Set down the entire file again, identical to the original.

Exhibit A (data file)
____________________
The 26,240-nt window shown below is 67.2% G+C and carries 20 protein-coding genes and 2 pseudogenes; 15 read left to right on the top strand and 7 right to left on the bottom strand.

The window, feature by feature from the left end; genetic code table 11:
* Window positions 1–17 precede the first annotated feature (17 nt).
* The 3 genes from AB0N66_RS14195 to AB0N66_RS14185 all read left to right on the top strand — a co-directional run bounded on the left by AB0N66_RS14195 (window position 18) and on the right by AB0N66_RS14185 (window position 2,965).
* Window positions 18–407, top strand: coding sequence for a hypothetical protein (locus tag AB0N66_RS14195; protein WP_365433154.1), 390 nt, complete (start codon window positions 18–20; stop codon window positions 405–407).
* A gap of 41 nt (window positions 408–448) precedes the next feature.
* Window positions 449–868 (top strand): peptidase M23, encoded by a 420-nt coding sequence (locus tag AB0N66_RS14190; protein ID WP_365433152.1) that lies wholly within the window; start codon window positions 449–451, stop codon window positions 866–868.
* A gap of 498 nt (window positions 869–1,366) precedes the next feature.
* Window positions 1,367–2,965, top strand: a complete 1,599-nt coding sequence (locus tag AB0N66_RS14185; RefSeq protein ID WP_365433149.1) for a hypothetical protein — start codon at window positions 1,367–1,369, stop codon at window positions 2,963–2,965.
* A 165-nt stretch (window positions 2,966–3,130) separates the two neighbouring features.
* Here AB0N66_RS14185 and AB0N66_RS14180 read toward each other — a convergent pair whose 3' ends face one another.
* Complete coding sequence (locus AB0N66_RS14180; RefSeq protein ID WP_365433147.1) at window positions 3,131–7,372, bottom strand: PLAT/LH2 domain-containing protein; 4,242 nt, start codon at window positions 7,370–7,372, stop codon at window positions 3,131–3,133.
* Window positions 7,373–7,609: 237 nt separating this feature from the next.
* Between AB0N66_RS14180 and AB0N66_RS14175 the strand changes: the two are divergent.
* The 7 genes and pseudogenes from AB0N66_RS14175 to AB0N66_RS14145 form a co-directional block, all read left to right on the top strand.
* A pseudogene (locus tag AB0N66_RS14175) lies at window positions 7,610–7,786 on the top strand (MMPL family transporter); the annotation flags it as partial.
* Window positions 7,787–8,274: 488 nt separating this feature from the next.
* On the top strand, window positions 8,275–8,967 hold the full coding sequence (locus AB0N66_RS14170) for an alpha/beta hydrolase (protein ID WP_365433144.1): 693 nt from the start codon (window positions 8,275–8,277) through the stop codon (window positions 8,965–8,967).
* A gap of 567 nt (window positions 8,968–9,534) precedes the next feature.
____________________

The 26,240-nt window shown below is 67.2% G+C and carries 20 protein-coding genes and 2 pseudogenes; 15 read left to right on the top strand and 7 right to left on the bottom strand.

The window, feature by feature from the left end; genetic code table 11:
* Window positions 1–17 precede the first annotated feature (17 nt).
* The 3 genes from AB0N66_RS14195 to AB0N66_RS14185 all read left to right on the top strand — a co-directional run bounded on the left by AB0N66_RS14195 (window position 18) and on the right by AB0N66_RS14185 (window position 2,965).
* Window positions 18–407, top strand: coding sequence for a hypothetical protein (locus tag AB0N66_RS14195; protein WP_365433154.1), 390 nt, complete (start codon window positions 18–20; stop codon window positions 405–407).
* A gap of 41 nt (window positions 408–448) precedes the next feature.
* Window positions 449–868 (top strand): peptidase M23, encoded by a 420-nt coding sequence (locus tag AB0N66_RS14190; protein ID WP_365433152.1) that lies wholly within the window; start codon window positions 449–451, stop codon window positions 866–868.
* A gap of 498 nt (window positions 869–1,366) precedes the next feature.
* Window positions 1,367–2,965, top strand: a complete 1,599-nt coding sequence (locus tag AB0N66_RS14185; RefSeq protein ID WP_365433149.1) for a hypothetical protein — start codon at window positions 1,367–1,369, stop codon at window positions 2,963–2,965.
* A 165-nt stretch (window positions 2,966–3,130) separates the two neighbouring features.
* Here AB0N66_RS14185 and AB0N66_RS14180 read toward each other — a convergent pair whose 3' ends face one another.
* Complete coding sequence (locus AB0N66_RS14180; RefSeq protein ID WP_365433147.1) at window positions 3,131–7,372, bottom strand: PLAT/LH2 domain-containing protein; 4,242 nt, start codon at window positions 7,370–7,372, stop codon at window positions 3,131–3,133.
* Window positions 7,373–7,609: 237 nt separating this feature from the next.
* Between AB0N66_RS14180 and AB0N66_RS14175 the strand changes: the two are divergent.
* The 7 genes and pseudogenes from AB0N66_RS14175 to AB0N66_RS14145 form a co-directional block, all read left to right on the top strand.
* A pseudogene (locus tag AB0N66_RS14175) lies at window positions 7,610–7,786 on the top strand (MMPL family transporter); the annotation flags it as partial.
* Window positions 7,787–8,274: 488 nt separating this feature from the next.
* On the top strand, window positions 8,275–8,967 hold the full coding sequence (locus AB0N66_RS14170) for an alpha/beta hydrolase (protein ID WP_365433144.1): 693 nt from the start codon (window positions 8,275–8,277) through the stop codon (window positions 8,965–8,967).
* A gap of 567 nt (window positions 8,968–9,534) precedes the next feature.